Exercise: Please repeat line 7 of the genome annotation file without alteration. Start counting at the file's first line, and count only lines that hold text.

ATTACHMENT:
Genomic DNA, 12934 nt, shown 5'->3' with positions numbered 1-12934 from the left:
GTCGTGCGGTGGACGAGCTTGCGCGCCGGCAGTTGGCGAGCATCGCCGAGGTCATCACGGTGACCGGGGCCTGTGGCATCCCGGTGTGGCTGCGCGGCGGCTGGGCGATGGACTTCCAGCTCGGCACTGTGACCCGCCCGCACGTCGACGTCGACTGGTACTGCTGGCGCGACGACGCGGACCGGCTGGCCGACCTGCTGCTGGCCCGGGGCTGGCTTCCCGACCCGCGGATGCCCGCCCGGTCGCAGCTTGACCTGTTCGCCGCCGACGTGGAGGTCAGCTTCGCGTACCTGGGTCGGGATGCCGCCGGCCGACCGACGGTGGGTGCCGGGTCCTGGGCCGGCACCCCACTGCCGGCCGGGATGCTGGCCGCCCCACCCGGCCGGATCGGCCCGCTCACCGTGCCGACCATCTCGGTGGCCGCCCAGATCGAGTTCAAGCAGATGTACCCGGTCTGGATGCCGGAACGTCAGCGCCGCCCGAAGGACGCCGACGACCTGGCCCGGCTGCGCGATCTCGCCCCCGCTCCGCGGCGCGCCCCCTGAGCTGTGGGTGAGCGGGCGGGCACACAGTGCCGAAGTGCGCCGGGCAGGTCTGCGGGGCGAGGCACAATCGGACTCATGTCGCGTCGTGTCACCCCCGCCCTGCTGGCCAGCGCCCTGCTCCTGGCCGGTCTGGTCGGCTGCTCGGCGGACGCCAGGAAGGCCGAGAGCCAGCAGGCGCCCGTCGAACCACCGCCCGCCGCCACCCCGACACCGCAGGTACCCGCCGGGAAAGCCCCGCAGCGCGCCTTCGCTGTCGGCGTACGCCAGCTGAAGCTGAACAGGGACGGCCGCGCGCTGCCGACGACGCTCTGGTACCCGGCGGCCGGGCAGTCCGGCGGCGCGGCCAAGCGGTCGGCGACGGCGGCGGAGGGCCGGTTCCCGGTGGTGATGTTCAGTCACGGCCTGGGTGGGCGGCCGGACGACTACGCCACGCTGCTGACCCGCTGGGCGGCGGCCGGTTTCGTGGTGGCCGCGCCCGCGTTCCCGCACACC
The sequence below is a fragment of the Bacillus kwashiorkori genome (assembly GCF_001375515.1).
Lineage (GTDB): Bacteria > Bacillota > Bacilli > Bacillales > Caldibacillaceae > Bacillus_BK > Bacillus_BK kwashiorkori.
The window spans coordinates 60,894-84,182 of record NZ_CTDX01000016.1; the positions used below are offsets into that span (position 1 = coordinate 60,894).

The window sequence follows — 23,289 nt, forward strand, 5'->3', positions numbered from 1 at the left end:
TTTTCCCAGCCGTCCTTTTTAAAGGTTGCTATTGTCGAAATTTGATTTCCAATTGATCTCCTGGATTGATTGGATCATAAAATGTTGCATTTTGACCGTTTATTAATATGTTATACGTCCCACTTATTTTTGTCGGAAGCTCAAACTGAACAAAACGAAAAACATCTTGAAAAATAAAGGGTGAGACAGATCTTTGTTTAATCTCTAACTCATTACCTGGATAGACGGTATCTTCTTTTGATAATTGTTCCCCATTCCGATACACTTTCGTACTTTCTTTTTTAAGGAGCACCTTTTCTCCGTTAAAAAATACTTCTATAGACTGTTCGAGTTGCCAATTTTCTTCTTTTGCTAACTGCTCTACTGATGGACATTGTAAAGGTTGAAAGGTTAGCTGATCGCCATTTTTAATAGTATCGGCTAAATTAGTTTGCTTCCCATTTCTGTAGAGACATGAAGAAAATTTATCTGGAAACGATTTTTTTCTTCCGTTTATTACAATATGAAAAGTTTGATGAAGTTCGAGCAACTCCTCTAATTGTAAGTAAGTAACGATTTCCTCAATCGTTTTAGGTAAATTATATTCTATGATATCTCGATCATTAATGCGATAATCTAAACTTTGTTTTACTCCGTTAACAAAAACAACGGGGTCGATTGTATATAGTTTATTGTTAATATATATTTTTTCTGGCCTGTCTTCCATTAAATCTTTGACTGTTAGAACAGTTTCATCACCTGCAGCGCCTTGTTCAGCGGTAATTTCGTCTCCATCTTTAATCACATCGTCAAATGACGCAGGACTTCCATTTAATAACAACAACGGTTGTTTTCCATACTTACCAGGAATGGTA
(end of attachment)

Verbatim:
TTTTCCCAGCCGTCCTTTTTAAAGGTTGCTATTGTCGAAATTTGATTTCCAATTGATCTCCTGGATTGATTGGATCATAAAATGTTGCATTTTGACCGTTTATTAATATGTTATACGTCCCACTTATTTTTGTCGGAAGCTCAAACTGAACAAAACGAAAAACATCTTGAAAAATAAAGGGTGAGACAGATCTTTGTTTAATCTCTAACTCATTACCTGGATAGACGGTATCTTCTTTTGATAATTGTTCCCCATTCCGATACACTTTCGTACTTTCTTTTTTAAGGAGCACCTTTTCTCCGTTAAAAAATACTTCTATAGACTGTTCGAGTTGCCAATTTTCTTCTTTTGCTAACTGCTCTACTGATGGACATTGTAAAGGTTGAAAGGTTAGCTGATCGCCATTTTTAATAGTATCGGCTAAATTAGTTTGCTTCCCATTTCTGTAGAGACATGAAGAAAATTTATCTGGAAACGATTTTTTTCTTCCGTTTATTACAATATGAAAAGTTTGATGAAGTTCGAGCAACTCCTCTAATTGTAAGTAAGTAACGATTTCCTCAATCGTTTTAGGTAAATTATATTCTATGATATCTCGATCATTAATGCGATAATCTAAACTTTGTTTTACTCCGTTAACAAAAACAACGGGGTCGATTGTATATAGTTTATTGTTAATATATATTTTTTCTGGCCTGTCTTCCATTAAATCTTTGACTGTTAGAACAGTTTCATCACCTGCAGCGCCTTGTTCAGCGGTAATTTCGTCTCCATCTTTAATCACATCGTCAAATGACGCAGGACTTCCATTTAATAACAACAACGGTTGTTTTCCATACTTACCAGGAATGGTA